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J Esthet Restor Dent. 2020 Jan;32(1):91-101. doi: 10.1111/jerd.12553. Epub 2019 Dec 11.

Evaluating the relationship between tooth color and enamel thickness, using twin flash photography, cross-polarization photography, and spectrophotometer.

Author information

1
Department of Dentistry, Division of Prosthodontics and Operative Dentistry, Chang Gung Memorial Hospital Kaohsiung Branch, Kaohsiung City, Taiwan, ROC.
2
Division of Restorative Sciences, Herman Ostrow School of Dentistry, University of Southern California, Los Angeles, California.
3
Advanced Prosthodontics Program, Herman Ostrow School of Dentistry, University of Southern California, Los Angeles, California.
4
Division of Endodontics, Department of Dentistry, Kaohsiung Chang Gung Memorial Hospital, Kaohsiung City, Taiwan, ROC.
5
Division of Restorative Sciences, Herman Ostrow School of Dentistry, University of Southern California, Los Angeles, California, Ralph and Jean Bleak Professor of Restorative Dentistry, Director Advanced Prosthodontics.

Abstract

OBJECTIVES:

To understand (a) the effects of labial enamel on tooth color (b) relationship of color data taken by nonpolarized (NP), cross-polarization photography (CP), and spectrophotometry (SP).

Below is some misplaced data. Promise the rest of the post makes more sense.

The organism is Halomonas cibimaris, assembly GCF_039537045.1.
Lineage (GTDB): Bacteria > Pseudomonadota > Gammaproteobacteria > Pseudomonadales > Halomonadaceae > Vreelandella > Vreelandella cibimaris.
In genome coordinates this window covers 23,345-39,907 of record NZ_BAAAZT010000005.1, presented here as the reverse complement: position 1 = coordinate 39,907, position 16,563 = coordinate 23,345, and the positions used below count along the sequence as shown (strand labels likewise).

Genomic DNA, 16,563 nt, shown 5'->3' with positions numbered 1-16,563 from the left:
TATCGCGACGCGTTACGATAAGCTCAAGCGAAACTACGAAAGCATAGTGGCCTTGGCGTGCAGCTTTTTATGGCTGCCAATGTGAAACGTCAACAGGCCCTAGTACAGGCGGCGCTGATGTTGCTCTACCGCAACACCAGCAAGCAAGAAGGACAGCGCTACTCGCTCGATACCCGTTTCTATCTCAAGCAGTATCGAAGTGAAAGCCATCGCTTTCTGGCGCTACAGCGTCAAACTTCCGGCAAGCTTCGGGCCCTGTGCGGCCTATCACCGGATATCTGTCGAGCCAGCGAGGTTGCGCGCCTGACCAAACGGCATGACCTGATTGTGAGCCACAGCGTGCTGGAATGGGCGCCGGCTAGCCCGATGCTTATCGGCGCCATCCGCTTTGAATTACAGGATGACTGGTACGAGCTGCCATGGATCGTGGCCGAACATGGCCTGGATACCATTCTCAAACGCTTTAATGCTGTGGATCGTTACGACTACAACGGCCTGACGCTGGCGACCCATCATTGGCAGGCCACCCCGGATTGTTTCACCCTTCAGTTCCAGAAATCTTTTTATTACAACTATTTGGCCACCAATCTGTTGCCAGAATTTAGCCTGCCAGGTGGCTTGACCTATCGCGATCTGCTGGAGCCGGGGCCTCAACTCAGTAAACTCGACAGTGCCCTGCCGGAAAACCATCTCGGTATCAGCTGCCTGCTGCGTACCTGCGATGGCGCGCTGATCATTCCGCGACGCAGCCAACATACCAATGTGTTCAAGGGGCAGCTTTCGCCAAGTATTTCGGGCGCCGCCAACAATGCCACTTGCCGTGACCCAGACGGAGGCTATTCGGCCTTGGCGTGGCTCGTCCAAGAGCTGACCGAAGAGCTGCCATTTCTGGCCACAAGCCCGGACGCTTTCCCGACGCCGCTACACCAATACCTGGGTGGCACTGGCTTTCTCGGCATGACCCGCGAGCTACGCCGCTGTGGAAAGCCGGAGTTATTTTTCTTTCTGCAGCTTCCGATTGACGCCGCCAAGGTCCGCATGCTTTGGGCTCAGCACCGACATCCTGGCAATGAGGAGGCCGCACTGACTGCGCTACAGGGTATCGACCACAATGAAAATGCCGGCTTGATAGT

MATERIALS AND METHODS:

Fifty extracted human maxillary incisors were coated with resin on their palatal surfaces. Their color was measured with NP, CP, and SP and their dimensions were scanned by an intraoral scanner. The labial enamel was removed using a modified selective enamel demineralization technique. Tooth dimensions and color were recorded again. The differences in the labial enamel thickness (ΔT) and color (∆E*00 and ∆L*, ∆a*, ∆b*) were statistically analyzed with the Pearson correlation coefficient and simple linear regression.

RESULTS:

In CP and SP methods, ΔT and ∆E*00 were weakly to moderately positively correlated (r = .38 and .27). In NP, CP, and SP methods, ∆T and ∆b* are weakly positively correlated (r = .27, .27 and .29). The color data of three measuring methods were highly positively correlated (r > .8). A linear relationship between ∆E*00 and ∆T were found (CP and SP groups).

CONCLUSIONS:

(a) Thicker labial enamel has a greater impact on tooth color. (b) Reducing labial enamel thickness shifts the tooth color toward yellow. (c) Tooth color measured from the three methods were highly correlated.

CLINICAL SIGNIFICANCE:

Knowing the relationship between enamel thickness and tooth color, a clinician can better predict the stump shade before tooth preparation. Due to the highly correlated measuring outcomes, it is reasonable to combine these three methods during shade matching.

KEYWORDS:

cross-polarization; enamel thickness; intraoral scanner; shade matching; spectrophotometer; tooth color

PMID:
31823463
DOI:
10.1111/jerd.12553

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